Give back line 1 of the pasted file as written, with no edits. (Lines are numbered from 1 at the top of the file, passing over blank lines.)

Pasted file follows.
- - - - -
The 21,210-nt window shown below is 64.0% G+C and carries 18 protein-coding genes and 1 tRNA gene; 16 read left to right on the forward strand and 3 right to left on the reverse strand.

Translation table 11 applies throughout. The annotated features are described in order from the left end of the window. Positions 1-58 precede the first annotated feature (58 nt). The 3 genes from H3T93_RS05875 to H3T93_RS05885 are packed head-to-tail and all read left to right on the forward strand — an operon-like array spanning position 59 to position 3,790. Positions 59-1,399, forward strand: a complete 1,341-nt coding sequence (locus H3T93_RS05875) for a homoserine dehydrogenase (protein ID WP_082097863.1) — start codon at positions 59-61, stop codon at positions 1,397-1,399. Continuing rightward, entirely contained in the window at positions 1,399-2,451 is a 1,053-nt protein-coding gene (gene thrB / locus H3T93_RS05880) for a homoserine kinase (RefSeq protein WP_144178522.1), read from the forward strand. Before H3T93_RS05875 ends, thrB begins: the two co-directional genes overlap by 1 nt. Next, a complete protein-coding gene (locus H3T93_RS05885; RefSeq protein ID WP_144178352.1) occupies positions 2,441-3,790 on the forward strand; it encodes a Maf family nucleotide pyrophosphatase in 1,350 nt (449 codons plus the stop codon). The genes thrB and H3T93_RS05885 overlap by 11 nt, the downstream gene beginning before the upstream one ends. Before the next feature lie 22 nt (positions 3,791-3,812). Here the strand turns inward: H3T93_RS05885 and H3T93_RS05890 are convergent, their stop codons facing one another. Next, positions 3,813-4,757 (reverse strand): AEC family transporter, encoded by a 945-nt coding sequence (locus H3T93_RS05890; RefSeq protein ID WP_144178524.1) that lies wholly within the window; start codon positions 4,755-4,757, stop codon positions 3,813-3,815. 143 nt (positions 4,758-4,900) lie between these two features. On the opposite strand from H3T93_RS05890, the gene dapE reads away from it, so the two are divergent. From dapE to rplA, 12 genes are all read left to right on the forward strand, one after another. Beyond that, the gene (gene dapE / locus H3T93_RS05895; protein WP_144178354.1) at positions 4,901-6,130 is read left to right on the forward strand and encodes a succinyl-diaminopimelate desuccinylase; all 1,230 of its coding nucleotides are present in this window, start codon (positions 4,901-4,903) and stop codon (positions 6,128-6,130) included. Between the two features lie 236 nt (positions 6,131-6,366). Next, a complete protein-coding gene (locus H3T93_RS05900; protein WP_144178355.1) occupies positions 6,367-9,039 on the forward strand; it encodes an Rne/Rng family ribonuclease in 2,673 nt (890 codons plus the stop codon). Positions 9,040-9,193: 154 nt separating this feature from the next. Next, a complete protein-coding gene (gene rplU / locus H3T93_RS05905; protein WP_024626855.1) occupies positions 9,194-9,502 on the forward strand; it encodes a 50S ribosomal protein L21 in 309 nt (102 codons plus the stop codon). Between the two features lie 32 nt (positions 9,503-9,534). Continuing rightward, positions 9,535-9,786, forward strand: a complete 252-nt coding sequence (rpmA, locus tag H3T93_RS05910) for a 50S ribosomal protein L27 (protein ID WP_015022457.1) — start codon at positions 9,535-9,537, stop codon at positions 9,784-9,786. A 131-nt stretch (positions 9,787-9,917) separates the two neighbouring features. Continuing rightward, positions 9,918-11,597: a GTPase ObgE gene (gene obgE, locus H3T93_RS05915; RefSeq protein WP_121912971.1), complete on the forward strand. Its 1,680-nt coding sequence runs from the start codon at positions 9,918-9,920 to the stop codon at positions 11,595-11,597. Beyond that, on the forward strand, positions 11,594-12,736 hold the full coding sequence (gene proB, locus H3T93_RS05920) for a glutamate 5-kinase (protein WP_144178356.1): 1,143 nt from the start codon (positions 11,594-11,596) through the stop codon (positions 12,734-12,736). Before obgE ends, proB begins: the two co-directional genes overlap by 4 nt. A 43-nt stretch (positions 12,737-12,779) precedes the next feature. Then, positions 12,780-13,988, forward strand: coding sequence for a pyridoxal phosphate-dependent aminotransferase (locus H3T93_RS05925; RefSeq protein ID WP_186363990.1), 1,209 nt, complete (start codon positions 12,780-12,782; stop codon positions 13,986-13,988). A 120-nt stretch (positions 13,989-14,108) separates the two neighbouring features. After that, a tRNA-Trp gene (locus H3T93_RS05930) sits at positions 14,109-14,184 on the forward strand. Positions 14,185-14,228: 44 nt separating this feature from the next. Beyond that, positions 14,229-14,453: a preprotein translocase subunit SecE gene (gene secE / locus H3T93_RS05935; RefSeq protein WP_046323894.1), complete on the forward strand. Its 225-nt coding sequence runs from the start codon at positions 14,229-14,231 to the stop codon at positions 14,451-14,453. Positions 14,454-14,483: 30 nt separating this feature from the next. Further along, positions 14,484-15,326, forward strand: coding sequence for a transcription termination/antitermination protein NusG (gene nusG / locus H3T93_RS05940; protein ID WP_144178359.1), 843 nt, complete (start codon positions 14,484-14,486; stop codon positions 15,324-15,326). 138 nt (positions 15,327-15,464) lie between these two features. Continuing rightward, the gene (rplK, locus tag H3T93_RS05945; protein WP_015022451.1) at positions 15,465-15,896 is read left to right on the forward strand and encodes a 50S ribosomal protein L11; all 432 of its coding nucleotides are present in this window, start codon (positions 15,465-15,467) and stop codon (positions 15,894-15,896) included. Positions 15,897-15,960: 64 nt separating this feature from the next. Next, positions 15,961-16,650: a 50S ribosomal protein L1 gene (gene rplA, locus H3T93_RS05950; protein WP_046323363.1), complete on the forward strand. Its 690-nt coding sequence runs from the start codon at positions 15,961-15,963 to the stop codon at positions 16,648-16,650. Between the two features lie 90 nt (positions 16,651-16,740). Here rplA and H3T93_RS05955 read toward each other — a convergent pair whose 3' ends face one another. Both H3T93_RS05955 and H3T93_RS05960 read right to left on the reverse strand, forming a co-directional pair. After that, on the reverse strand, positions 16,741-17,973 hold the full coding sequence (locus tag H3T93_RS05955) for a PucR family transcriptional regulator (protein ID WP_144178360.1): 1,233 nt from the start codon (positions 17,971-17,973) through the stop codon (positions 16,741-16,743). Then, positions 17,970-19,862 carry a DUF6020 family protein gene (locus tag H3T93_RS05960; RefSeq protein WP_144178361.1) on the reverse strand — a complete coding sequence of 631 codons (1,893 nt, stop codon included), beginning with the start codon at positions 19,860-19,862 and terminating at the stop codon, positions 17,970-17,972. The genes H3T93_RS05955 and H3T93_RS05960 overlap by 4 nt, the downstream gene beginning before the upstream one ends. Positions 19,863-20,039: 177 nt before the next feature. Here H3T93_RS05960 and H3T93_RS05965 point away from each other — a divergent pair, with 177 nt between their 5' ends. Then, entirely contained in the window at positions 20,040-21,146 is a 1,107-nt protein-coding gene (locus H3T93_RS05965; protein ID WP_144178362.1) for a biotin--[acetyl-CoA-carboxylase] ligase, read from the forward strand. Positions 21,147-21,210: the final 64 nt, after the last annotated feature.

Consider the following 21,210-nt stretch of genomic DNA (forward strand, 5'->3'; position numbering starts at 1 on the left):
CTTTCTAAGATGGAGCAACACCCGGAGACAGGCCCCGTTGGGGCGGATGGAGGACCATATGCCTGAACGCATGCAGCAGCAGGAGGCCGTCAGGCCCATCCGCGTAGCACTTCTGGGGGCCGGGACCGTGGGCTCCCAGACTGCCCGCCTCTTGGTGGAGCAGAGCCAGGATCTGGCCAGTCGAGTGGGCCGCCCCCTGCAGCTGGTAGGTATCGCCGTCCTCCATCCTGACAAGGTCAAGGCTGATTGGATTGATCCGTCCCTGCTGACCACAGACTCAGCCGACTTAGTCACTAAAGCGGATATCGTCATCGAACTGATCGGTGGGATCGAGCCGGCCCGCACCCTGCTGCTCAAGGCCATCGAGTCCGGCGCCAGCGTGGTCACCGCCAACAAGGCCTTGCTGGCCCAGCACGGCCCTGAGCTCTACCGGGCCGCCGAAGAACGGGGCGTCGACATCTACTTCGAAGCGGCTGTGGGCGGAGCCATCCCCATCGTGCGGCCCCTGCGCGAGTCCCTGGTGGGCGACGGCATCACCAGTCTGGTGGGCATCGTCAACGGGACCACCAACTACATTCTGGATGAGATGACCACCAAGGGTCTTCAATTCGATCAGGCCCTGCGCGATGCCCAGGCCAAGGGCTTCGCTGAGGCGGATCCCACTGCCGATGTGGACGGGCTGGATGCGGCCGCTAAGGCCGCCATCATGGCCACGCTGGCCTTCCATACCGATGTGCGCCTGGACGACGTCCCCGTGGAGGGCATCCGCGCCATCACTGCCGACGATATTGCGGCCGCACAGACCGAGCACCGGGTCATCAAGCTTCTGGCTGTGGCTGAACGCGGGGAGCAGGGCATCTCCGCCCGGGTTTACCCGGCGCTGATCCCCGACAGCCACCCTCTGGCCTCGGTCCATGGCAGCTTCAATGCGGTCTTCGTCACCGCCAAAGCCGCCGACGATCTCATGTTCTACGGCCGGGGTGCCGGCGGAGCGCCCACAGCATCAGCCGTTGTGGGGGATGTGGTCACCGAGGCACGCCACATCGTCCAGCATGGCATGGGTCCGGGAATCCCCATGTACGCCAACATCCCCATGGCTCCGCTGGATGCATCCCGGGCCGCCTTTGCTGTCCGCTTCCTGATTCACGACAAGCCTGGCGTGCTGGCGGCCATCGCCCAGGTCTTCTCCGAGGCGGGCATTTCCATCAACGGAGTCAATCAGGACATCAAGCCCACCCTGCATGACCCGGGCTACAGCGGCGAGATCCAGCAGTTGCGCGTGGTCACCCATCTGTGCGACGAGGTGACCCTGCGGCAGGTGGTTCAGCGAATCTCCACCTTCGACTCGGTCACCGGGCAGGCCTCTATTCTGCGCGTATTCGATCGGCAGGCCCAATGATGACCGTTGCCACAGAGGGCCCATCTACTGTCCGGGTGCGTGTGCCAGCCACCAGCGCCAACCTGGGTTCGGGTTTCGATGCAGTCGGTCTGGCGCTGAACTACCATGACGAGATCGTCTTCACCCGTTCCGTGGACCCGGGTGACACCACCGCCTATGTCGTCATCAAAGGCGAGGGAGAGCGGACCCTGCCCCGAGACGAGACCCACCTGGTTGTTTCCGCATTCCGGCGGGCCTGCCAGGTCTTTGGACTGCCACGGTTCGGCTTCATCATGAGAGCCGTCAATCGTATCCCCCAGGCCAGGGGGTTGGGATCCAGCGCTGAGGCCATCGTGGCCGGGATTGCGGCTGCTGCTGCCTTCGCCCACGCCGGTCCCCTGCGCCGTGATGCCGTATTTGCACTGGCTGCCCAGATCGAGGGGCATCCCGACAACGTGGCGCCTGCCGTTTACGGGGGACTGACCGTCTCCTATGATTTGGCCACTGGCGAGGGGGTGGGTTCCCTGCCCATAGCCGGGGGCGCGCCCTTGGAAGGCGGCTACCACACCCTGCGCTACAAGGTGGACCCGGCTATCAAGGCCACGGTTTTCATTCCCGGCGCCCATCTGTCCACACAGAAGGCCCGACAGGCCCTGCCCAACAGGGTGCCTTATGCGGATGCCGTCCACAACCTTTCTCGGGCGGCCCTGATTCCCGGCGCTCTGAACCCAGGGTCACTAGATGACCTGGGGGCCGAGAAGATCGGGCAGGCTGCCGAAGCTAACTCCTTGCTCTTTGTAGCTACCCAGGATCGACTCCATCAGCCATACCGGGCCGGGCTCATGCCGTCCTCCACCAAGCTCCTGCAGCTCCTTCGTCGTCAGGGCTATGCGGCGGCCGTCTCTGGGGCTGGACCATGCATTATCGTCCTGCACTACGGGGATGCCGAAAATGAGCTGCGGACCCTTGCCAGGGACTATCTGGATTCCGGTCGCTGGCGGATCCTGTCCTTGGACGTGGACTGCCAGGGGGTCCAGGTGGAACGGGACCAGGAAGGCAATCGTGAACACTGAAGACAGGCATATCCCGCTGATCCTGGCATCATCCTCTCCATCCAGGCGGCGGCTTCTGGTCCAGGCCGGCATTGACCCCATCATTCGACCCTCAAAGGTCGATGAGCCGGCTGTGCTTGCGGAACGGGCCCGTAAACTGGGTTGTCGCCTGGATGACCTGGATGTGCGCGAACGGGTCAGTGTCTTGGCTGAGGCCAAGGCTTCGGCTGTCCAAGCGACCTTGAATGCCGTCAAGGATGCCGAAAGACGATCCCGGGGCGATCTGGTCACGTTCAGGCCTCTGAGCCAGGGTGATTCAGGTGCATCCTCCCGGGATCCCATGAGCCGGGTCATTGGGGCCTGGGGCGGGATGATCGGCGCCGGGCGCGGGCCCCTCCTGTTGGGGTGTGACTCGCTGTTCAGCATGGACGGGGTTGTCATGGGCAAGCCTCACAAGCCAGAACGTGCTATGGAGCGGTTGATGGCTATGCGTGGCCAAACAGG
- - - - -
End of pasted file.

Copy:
The 21,210-nt window shown below is 64.0% G+C and carries 18 protein-coding genes and 1 tRNA gene; 16 read left to right on the forward strand and 3 right to left on the reverse strand.